Sir Peter Shepheard

Architect with an understanding of people and nature
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Peter Faulkner Shepheard, architect, town planner and landscape architect: born Birkenhead, Cheshire 11 November 1913; architect, Ministry of Supply, Royal Ordnance Factories 1940-43; technical officer, Ministry of Town and Planning 1943-47; Deputy Chief Architect and Planner, Stevenage Development Corporation 1947-48; in private practice 1948-2002; President, Architectural Association 1954-55; President, Institute of Landscape Architects 1965-66; President, RIBA 1969-71; Visiting Professor of Landscape Architecture, Graduate School of Fine Arts, University of Pennsylvania 1959, 1962-71, Dean of Fine Arts 1971-79, Professor of Architecture and Environmental Design 1971-94; CBE 1972; Artistic Adviser, Commonwealth War Graves Commission 1977-2002; Kt 1980; married 1943 Mary Bailey (one son, one daughter); died London 11 April 2002.

"I came into architecture by accident, by way of an ambition to become a biologist," explained Peter Shepheard in his Presidential Address to the Royal Institute of British Architects in 1969. Shepheard combined a love of nature with his practice as an architect and demonstrated his passionate belief in the unity of the professions of architecture, landscape architecture and town planning in the course of a successful and prolific career as a practitioner, teacher and professional leader.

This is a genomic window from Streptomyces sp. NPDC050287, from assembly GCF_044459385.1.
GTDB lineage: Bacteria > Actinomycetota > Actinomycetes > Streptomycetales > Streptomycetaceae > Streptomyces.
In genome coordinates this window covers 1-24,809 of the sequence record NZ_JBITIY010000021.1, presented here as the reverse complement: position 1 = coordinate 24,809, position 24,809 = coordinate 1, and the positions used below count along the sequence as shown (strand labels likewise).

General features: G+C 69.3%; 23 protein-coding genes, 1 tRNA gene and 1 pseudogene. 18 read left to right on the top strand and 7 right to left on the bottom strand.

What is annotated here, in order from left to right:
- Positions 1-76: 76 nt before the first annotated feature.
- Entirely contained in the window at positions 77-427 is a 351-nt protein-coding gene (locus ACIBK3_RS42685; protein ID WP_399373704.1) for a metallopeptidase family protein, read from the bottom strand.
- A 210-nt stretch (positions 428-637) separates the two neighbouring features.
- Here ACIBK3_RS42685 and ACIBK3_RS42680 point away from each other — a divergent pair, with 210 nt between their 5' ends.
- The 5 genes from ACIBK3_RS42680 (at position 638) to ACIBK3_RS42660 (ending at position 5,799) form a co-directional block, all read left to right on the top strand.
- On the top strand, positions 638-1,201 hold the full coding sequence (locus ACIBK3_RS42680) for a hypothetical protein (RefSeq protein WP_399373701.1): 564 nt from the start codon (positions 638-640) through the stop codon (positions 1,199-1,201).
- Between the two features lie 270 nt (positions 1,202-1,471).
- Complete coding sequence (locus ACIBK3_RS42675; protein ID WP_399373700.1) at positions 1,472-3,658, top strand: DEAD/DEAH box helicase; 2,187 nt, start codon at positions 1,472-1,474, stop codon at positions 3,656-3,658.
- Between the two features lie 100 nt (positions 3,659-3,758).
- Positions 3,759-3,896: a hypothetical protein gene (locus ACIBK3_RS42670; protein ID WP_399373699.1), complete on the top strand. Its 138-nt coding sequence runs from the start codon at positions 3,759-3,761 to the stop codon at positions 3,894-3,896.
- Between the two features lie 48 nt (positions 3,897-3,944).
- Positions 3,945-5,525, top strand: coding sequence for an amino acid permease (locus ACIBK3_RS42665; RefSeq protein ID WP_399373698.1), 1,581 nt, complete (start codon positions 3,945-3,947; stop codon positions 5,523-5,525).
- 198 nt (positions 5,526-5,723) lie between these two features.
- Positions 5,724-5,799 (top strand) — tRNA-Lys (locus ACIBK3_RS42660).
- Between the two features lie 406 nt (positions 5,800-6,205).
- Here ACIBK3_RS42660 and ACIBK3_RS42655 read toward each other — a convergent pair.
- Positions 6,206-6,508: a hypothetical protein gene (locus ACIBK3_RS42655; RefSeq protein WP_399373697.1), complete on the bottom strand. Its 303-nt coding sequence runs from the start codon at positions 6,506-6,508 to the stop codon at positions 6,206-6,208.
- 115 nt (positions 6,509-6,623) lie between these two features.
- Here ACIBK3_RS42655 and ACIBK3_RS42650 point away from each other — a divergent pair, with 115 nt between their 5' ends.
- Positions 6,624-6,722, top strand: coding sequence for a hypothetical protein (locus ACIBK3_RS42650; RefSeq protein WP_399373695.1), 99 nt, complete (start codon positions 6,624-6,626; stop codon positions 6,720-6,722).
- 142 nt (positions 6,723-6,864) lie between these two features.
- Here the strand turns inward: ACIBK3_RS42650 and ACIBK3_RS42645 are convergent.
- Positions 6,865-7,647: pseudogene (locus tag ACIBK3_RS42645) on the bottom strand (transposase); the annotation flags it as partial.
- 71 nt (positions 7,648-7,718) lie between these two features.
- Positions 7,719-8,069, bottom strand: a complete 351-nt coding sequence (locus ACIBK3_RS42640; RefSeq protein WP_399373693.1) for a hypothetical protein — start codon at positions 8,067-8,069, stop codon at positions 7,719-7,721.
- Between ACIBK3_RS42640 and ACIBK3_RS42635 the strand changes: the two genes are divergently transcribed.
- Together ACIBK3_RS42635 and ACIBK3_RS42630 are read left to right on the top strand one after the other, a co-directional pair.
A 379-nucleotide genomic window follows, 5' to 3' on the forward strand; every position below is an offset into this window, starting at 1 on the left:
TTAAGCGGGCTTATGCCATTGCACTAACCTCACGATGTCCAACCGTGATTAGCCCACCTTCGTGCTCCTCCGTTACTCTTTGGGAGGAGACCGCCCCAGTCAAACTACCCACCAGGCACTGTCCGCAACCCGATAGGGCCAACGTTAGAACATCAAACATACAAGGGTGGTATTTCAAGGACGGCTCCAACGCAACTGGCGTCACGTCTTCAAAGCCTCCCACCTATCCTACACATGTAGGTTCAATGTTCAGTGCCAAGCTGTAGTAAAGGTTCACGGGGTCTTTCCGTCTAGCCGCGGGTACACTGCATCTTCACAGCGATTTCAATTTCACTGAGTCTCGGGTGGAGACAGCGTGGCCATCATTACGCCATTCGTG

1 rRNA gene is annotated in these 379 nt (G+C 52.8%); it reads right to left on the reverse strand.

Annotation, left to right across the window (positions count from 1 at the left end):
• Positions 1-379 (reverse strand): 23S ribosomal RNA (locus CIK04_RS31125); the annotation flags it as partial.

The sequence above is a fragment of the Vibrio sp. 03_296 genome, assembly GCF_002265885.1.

Architecture was not accidental, since Shepheard's father was an architect in Liverpool. Peter's early years were spent observing and drawing birds in their habitats, a passion which remained with him in later years, when he illustrated books in the King Penguin series, A Book of Ducks (1951) and Woodland Birds (1955). He was due to read Natural Sciences at Cambridge, but "hated the specialism which the biologists insisted on". Instead, at the last minute, he switched to the Liverpool University School of Architecture, during the last years of its famous head, Sir Charles Reilly.

Modernism hit the school while he was there, and his final year design was for 10-storey blocks of flats. Liverpool had an established specialism in planning study, and he stayed on as a Graduate Scholar in Civic Design before becoming an assistant to Reilly's son-in-law Derek Bridgwater in 1937.

During the Second World War, Shepheard worked first on munitions-factory buildings and in 1943 joined his godfather Sir Patrick Abercrombie as part of a talented team preparing the Greater London Plan, which benefited from his skill as a perspective artist. In 1945, Lewis Silkin, as Minister for Town and Country Planning, decided to implement the London plan's recommendations for new towns, beginning with Stevenage. Shepheard joined Gordon Stephenson as Deputy Chief Architect and Planner, making an important contribution to the design of the pedestrianised town centre, with its steps between different levels and its sense of protective enclosure.

Disappointed by slow progress at Stevenage, Shepheard became Bridgwater's partner in 1948. He was joined successively by Gabriel Epstein and Peter Hunter. Their work was typically modest and suited to the programmes of housing and education in which they specialised.